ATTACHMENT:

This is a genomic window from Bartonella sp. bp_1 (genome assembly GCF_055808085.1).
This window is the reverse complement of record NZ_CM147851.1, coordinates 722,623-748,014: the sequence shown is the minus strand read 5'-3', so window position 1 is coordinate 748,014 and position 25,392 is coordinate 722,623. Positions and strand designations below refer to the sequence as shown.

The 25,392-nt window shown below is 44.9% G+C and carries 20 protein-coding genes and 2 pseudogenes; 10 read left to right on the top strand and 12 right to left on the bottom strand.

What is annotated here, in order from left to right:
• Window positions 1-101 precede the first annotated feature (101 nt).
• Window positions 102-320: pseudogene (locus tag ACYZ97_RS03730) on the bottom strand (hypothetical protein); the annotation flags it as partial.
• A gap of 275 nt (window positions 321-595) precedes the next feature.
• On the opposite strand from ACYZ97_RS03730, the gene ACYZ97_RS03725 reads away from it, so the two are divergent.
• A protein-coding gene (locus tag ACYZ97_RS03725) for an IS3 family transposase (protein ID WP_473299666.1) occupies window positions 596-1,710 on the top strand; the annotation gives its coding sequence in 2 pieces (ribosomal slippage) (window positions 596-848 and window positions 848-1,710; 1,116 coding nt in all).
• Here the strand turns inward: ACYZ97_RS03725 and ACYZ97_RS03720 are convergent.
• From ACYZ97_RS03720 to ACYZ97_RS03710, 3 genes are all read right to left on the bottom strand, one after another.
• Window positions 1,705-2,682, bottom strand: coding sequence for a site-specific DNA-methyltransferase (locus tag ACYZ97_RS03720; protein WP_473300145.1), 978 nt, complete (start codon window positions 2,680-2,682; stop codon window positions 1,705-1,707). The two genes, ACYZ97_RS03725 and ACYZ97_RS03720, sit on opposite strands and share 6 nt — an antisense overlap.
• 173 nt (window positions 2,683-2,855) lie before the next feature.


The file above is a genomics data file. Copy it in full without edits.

This is a genomic window from Bartonella sp. bp_1 (genome assembly GCF_055808085.1).
This window is the reverse complement of record NZ_CM147851.1, coordinates 722,623-748,014: the sequence shown is the minus strand read 5'-3', so window position 1 is coordinate 748,014 and position 25,392 is coordinate 722,623. Positions and strand designations below refer to the sequence as shown.

The 25,392-nt window shown below is 44.9% G+C and carries 20 protein-coding genes and 2 pseudogenes; 10 read left to right on the top strand and 12 right to left on the bottom strand.

What is annotated here, in order from left to right:
• Window positions 1-101 precede the first annotated feature (101 nt).
• Window positions 102-320: pseudogene (locus tag ACYZ97_RS03730) on the bottom strand (hypothetical protein); the annotation flags it as partial.
• A gap of 275 nt (window positions 321-595) precedes the next feature.
• On the opposite strand from ACYZ97_RS03730, the gene ACYZ97_RS03725 reads away from it, so the two are divergent.
• A protein-coding gene (locus tag ACYZ97_RS03725) for an IS3 family transposase (protein ID WP_473299666.1) occupies window positions 596-1,710 on the top strand; the annotation gives its coding sequence in 2 pieces (ribosomal slippage) (window positions 596-848 and window positions 848-1,710; 1,116 coding nt in all).
• Here the strand turns inward: ACYZ97_RS03725 and ACYZ97_RS03720 are convergent.
• From ACYZ97_RS03720 to ACYZ97_RS03710, 3 genes are all read right to left on the bottom strand, one after another.
• Window positions 1,705-2,682, bottom strand: coding sequence for a site-specific DNA-methyltransferase (locus tag ACYZ97_RS03720; protein WP_473300145.1), 978 nt, complete (start codon window positions 2,680-2,682; stop codon window positions 1,705-1,707). The two genes, ACYZ97_RS03725 and ACYZ97_RS03720, sit on opposite strands and share 6 nt — an antisense overlap.
• 173 nt (window positions 2,683-2,855) lie before the next feature.